November 2012

More on Cabrera

A colleague wrote to me about my last blog, claiming that Miguel Cabrera’s feat this season was an “incredibly weak” Triple Crown. Huh?

A Triple Crown is a Triple Crown. That analysis just defies the vagaries of everything coming together correctly in a given year and is a reason why the statistical analysis only goes so far.

Here’s what I consider to be the best season of all time: In 1921, Babe Ruth hit .378 with 59 homers and 171 RBIs, but he didn’t win the Triple Crown. He led in homers and RBIs and the 59 homers was by far the single season record at the time. But the .378 average was not good enough. Harry Heilmann hit .394.

Was Ruth better than Cabrera comparing 1921 to 2012? You bet, statistically, although you have to take into account the differences of playing in the eras. Just like you have to do that when comparing different decades. No blacks, changes in bullpens, no DH, higher mounds prior to 1969, dead baseballs, the division system, no night baseball, no airplane travel, wool uniforms, smaller leagues. You name it.

Cabrera had the best numbers he needed to win the Triple Crown this season. There’s no such thing as a “weak” Triple Crown. In 1967, Carl Yastrzemski hit .326 and tied Harmon Killebrew with 44 homers. He had 121 RBIs. All those marks were either matched or bettered by Cabrera this year. I don’t remember anyone calling the Yaz Triple Crown weak back then. Why would anyone call Cabrera’s weak now? Similarly to the Tigers, the Red Sox won the pennant late in ’67 and lost in the World Series. Yaz was the MVP.

Finally, Nate Silver misses one on Trout over Cabrera

Love, Nate. Great analysis about the AL MVP race in his Nov. 14 FiveThirtyEight blog.

Unfortunately the “traditionalists” overruled him by a huge margin as Miguel Cabrera won 27 of the 30 AL first place votes and defeated Mike Trout. Can’t take what Cabrera did out of context. His numbers were good enough THIS YEAR to win the Triple Crown and the Tigers won THEIR division and went to the World Series. Trout did none of this and neither did the Angels.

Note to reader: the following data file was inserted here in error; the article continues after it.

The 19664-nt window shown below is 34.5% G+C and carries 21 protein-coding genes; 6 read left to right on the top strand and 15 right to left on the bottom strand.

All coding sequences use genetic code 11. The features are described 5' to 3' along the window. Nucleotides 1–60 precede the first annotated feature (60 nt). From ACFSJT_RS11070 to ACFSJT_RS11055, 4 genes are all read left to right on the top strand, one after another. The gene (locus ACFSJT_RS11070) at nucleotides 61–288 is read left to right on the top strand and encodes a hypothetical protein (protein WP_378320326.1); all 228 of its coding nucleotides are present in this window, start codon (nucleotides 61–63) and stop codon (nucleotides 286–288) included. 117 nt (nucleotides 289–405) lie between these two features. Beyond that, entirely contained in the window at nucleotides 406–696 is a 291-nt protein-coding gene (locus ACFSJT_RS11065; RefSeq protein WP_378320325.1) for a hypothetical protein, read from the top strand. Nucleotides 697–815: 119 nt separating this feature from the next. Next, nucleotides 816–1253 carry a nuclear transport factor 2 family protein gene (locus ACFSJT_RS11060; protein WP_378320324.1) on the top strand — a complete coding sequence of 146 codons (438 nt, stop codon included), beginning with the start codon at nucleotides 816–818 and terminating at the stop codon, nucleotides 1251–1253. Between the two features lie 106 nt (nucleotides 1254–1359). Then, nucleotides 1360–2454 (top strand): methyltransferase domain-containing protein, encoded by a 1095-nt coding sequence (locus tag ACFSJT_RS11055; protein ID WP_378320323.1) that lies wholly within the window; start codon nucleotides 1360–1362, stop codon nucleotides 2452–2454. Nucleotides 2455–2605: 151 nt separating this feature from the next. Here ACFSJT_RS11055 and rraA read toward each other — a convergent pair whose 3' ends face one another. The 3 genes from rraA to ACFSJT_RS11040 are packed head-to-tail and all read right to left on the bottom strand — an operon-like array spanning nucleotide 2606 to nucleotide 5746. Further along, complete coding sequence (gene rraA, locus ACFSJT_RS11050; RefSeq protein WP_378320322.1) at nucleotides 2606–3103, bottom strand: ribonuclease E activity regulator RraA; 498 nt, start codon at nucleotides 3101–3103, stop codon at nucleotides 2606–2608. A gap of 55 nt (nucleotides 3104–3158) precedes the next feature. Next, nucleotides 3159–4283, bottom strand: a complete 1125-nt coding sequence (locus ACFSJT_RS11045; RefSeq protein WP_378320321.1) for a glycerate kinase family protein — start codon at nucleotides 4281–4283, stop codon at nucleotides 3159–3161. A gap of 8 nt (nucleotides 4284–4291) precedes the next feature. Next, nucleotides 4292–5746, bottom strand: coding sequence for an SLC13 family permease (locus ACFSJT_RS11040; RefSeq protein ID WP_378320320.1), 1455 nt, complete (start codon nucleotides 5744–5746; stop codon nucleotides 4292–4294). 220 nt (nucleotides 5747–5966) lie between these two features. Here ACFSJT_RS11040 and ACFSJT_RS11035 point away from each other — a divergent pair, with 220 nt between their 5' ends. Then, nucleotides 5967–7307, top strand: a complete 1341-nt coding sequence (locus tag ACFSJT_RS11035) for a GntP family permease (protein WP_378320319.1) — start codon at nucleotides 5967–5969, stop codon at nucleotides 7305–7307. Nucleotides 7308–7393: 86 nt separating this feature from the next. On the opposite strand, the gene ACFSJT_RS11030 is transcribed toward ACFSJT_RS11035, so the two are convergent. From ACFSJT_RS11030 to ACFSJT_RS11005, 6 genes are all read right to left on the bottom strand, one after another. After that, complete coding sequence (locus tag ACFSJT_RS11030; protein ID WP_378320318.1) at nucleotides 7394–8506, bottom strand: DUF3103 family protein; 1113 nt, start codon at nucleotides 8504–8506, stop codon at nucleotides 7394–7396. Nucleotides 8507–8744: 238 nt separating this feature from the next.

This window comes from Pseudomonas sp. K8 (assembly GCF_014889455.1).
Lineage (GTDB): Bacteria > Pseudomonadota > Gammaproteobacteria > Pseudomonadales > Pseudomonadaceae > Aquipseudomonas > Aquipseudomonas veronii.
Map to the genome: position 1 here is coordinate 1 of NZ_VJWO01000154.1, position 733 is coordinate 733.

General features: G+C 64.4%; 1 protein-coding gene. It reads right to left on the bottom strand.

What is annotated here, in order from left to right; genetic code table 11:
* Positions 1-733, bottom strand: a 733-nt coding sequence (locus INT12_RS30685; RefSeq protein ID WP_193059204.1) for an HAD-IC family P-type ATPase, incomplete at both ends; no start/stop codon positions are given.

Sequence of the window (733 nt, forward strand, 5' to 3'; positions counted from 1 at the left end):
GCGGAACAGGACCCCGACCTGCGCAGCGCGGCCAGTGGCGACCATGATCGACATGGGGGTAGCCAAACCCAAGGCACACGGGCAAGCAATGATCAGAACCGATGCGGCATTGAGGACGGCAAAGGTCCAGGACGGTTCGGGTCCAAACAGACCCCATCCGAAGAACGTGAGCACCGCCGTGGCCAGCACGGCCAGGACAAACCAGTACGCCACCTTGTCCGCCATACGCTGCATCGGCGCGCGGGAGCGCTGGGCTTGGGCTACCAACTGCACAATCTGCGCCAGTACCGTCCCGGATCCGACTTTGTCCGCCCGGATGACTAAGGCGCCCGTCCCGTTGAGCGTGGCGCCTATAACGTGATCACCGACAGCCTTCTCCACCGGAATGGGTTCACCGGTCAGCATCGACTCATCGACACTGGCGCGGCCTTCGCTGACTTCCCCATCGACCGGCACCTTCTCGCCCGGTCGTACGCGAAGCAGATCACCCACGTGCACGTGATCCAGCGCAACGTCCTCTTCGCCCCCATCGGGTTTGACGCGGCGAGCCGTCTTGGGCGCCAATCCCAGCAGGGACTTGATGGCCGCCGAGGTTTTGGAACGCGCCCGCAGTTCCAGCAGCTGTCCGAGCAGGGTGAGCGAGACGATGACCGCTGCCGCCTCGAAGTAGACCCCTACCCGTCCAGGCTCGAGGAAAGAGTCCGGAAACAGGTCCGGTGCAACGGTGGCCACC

It was just the luck of bad timing that the rookie was sick during Spring Training and had to play his way into shape in the Minors in April. With Trout playing all season the Angels MIGHT not have opened 7-15. He might have had better numbers than Cabrera and the Angels might have gone to the Series. Then he could have been the MVP. Didn’t happen.

Easier to aggregate polls and pick the presidential winner than trying to determine what a diverse group of baseball writers are thinking. And many of them are stat geeks who evidently this time ignored many of the analytic numbers and voted for Cabrera. In the past, these same guys have given the Cy Young to Tim Lincecum with 16 wins and Felix Hernandez with 13.

Right or wrong, the fact that Cabrera was the first pure Triple Crown winner since Frank Robinson in 1966 proved to be overwhelming.